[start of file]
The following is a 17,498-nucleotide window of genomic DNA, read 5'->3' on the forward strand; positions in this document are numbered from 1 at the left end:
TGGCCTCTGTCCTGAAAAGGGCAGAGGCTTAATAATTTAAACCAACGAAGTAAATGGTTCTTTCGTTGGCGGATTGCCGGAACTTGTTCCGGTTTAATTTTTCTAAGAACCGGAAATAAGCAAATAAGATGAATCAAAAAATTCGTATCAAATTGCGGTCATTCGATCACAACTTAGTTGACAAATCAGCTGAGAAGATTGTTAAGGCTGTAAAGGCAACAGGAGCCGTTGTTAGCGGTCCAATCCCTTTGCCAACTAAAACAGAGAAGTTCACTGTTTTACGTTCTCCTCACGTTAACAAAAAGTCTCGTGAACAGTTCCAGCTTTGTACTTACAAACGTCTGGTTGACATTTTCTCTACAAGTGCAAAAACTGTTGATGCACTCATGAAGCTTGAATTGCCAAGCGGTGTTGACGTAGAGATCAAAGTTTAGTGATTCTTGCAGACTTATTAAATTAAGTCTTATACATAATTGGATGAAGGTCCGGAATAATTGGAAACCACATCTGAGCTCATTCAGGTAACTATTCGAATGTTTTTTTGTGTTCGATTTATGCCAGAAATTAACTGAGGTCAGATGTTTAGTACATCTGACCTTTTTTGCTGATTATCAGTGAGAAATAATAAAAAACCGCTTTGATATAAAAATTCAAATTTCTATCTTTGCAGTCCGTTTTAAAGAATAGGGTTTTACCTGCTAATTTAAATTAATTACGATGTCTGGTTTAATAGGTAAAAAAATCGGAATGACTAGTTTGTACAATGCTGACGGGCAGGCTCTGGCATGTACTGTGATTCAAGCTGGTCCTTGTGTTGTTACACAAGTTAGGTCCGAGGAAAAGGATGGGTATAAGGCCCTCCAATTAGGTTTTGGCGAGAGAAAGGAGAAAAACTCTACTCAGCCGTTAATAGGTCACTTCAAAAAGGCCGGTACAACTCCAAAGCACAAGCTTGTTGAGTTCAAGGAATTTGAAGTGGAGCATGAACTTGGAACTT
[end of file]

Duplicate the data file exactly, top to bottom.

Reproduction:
The following is a 17,498-nucleotide window of genomic DNA, read 5'->3' on the forward strand; positions in this document are numbered from 1 at the left end:
TGGCCTCTGTCCTGAAAAGGGCAGAGGCTTAATAATTTAAACCAACGAAGTAAATGGTTCTTTCGTTGGCGGATTGCCGGAACTTGTTCCGGTTTAATTTTTCTAAGAACCGGAAATAAGCAAATAAGATGAATCAAAAAATTCGTATCAAATTGCGGTCATTCGATCACAACTTAGTTGACAAATCAGCTGAGAAGATTGTTAAGGCTGTAAAGGCAACAGGAGCCGTTGTTAGCGGTCCAATCCCTTTGCCAACTAAAACAGAGAAGTTCACTGTTTTACGTTCTCCTCACGTTAACAAAAAGTCTCGTGAACAGTTCCAGCTTTGTACTTACAAACGTCTGGTTGACATTTTCTCTACAAGTGCAAAAACTGTTGATGCACTCATGAAGCTTGAATTGCCAAGCGGTGTTGACGTAGAGATCAAAGTTTAGTGATTCTTGCAGACTTATTAAATTAAGTCTTATACATAATTGGATGAAGGTCCGGAATAATTGGAAACCACATCTGAGCTCATTCAGGTAACTATTCGAATGTTTTTTTGTGTTCGATTTATGCCAGAAATTAACTGAGGTCAGATGTTTAGTACATCTGACCTTTTTTGCTGATTATCAGTGAGAAATAATAAAAAACCGCTTTGATATAAAAATTCAAATTTCTATCTTTGCAGTCCGTTTTAAAGAATAGGGTTTTACCTGCTAATTTAAATTAATTACGATGTCTGGTTTAATAGGTAAAAAAATCGGAATGACTAGTTTGTACAATGCTGACGGGCAGGCTCTGGCATGTACTGTGATTCAAGCTGGTCCTTGTGTTGTTACACAAGTTAGGTCCGAGGAAAAGGATGGGTATAAGGCCCTCCAATTAGGTTTTGGCGAGAGAAAGGAGAAAAACTCTACTCAGCCGTTAATAGGTCACTTCAAAAAGGCCGGTACAACTCCAAAGCACAAGCTTGTTGAGTTCAAGGAATTTGAAGTGGAGCATGAACTTGGAACTT